While your here, be sure to check out our selection of locally made gifts, stocking stuffers, and unusual gift-giving ideas! It's always worth a stroll through the greenhouse to enjoy some holiday color from the poinsettias too.

Peaches at Kirby's!

Several new peach orchards were planted on our farm within the last five years. All of that patience and hard work has paid off this season with one of the biggest peach crops we've ever seen! We have bushels of beautiful orange-gold fruits available until the end of September for canning, freezing, baking, making jam or just eating fresh.

Peach Varieties

Glohaven: A midseason variety, Glohaven is a freestone peach that's excellent for canning (or jam), fresh eating, freezing, and desserts. Great peach flavor and plenty of juice!

Babygold: A unique peach, very popular for canning. It has excellent flavor, with a firm almost 'rubbery' texture. The upside is that you don't have to remove the skin when you can them and the firm flesh doesn't become stringy like so many other peach varieties when they've been in the jar for a little while. The only downside: they're clingstone, so you usually have to cut them off the pit. Babygold is the Kirby family's peach of choice for canning and we think the extra work is well worth it.

Gloria: A new variety this year, Gloria is another unique peach. This freestone, low- acid peach is nice and sweet with plenty of juice. It stays firm (almost crisp)  even as it ripens, so you don't have to worry about bruising! We've never had a peach quite like it. Gloria is excellent for baking and fresh eating.

Raritan Rose: A  low-acid, freestone, White Peach.  Many of our customers wait for the white peaches to come out every year because they prize the distinctive, aromatic qualities. It's one of those fruits that create instant memories the moment you bite into it, and you'll never forget that first bite.  Have you ever tried one? You really should, (especially if you're a fan of fresh peach daiquiris! They make the best I've ever had.) they are unusual and delicious... and they won't be here for long!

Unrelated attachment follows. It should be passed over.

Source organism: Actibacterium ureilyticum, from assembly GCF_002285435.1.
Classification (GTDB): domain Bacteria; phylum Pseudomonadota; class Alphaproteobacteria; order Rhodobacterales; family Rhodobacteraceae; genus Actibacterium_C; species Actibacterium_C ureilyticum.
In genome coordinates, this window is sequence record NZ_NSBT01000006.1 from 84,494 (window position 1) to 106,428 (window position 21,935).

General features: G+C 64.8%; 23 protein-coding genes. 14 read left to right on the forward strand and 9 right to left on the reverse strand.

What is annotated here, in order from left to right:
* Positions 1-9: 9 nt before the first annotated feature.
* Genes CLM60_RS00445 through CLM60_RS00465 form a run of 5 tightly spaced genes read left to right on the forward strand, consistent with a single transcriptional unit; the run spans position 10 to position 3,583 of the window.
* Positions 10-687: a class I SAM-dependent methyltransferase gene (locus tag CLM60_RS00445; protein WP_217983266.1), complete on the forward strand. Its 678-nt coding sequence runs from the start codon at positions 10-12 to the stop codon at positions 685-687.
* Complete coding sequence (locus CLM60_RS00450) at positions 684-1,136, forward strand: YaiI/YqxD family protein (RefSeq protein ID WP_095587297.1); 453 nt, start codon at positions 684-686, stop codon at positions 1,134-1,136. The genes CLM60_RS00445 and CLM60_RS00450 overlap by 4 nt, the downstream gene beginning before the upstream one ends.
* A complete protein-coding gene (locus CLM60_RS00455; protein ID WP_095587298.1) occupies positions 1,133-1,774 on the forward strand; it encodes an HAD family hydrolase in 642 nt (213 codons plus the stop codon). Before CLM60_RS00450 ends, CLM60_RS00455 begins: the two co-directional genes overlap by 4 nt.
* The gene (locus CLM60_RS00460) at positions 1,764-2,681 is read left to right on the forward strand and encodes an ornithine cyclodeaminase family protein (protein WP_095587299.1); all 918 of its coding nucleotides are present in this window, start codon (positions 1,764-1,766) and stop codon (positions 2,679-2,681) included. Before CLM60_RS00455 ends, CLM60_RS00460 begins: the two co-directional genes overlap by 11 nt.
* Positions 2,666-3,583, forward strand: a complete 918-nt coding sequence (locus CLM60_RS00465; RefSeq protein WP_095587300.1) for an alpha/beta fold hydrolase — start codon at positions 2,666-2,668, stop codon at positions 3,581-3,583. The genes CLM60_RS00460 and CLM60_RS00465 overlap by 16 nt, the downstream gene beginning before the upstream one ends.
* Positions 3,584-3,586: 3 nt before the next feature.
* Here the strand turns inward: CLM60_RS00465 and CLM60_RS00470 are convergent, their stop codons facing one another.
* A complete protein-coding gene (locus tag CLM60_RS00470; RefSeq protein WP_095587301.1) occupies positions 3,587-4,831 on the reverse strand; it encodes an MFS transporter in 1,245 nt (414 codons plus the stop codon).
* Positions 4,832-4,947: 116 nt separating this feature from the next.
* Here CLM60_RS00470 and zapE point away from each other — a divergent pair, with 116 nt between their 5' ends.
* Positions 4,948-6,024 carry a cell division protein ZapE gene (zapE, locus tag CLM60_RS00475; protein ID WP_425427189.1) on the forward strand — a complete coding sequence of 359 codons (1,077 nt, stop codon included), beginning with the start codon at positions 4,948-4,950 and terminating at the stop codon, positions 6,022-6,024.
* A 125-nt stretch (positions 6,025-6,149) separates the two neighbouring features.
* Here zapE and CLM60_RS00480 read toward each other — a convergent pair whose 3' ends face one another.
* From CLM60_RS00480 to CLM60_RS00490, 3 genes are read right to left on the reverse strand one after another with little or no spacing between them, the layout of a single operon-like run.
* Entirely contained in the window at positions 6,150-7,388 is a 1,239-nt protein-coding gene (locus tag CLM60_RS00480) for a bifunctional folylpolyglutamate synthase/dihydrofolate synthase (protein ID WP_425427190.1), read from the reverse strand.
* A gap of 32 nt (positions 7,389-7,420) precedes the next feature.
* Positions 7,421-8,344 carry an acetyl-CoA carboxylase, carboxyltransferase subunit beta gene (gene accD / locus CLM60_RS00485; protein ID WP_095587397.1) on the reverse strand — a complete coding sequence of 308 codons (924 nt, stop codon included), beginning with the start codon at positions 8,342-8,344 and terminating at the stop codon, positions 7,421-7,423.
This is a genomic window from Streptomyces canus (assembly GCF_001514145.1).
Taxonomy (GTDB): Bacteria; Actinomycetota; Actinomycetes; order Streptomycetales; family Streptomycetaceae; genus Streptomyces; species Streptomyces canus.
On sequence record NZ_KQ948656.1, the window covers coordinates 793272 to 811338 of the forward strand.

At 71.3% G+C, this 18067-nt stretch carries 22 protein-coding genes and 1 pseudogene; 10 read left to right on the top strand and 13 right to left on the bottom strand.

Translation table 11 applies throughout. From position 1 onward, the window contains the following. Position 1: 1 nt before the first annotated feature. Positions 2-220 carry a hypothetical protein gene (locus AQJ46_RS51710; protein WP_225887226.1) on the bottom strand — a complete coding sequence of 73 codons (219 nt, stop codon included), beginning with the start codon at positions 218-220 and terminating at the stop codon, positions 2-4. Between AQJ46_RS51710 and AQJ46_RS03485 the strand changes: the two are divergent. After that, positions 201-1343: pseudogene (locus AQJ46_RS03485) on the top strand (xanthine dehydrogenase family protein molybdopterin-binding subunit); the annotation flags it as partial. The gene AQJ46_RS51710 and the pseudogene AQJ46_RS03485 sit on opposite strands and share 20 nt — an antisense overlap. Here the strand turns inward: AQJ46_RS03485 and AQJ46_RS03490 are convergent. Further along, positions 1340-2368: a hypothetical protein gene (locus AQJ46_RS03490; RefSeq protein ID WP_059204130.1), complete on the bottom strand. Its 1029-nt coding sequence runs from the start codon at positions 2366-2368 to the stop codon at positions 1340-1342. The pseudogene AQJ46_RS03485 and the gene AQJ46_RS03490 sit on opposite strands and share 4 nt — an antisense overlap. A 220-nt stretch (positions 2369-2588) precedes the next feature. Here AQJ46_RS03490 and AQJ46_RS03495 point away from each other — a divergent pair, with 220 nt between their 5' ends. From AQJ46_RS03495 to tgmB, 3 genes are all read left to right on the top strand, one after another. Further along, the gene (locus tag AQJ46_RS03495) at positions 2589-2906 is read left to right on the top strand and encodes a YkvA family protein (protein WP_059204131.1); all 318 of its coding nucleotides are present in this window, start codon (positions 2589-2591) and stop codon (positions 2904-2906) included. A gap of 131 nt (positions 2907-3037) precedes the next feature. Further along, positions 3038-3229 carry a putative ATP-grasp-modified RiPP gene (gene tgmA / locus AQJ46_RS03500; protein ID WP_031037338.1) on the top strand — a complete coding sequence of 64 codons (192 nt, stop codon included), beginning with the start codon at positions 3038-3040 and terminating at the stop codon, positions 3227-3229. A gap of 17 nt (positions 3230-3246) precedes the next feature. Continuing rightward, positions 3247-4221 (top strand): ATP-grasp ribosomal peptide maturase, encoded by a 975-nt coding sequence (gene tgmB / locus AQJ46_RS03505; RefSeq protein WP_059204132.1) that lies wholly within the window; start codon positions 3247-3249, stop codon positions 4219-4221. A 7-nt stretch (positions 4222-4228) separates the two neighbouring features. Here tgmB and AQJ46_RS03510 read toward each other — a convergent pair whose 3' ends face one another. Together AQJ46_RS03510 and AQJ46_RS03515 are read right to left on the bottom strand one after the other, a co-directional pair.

Cresthaven: Our last peach variety of the season. Freestone, excellent for desserts, canning (and jam) fresh eating, and freezing.

Donut Peaches: I'm sure you've heard of these odd looking stone fruits by now. If you haven't, hurry in and try some because they're almost gone! Each squished little peach is packed with flavor.

Tip: Freezing peaches for the first time?

It's super easy, here's how I do it. Slice up the peaches and toss them in a large bowl with 1/2  cup of sugar per 4 quarts  (about 12 peaches).  Scoop them into freezer bags, 2 cups each, seal and lay flat in the freezer (be sure to spread them out instead of stacking them right on top of each other). Take out whenever you need a nice taste of summer during the long NY winter.

Since I use most of my frozen peaches for smoothies and other delicious beverages, I leave the skin on. If you plan to bake with them and would prefer to do so without the skins, dunk the peaches in boiling water for about two minutes. Allow to cool and remove the skin before continuing on with the rest of the process.

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RECIPE: Healthy Peach Smoothie

Vanilla gives this delicious smoothie the effect of creaminess without any dairy, while hints of cinnamon and orange complement the peaches perfectly.

1/4 Cup Orange Juice

2 Ripe Peaches, cut into chunks

1 Cup of Ice

Dash Cinnamon

1/4 tsp Vanilla

Put all ingredients into a blender, beginning with the orange juice. Blend until frothy and smooth, then pour into glasses and garnish with a peach slice. A refreshing, fat-free beverage!

And remember... it's always nice to share!


The Last Fruits (and Vegetables) of Summer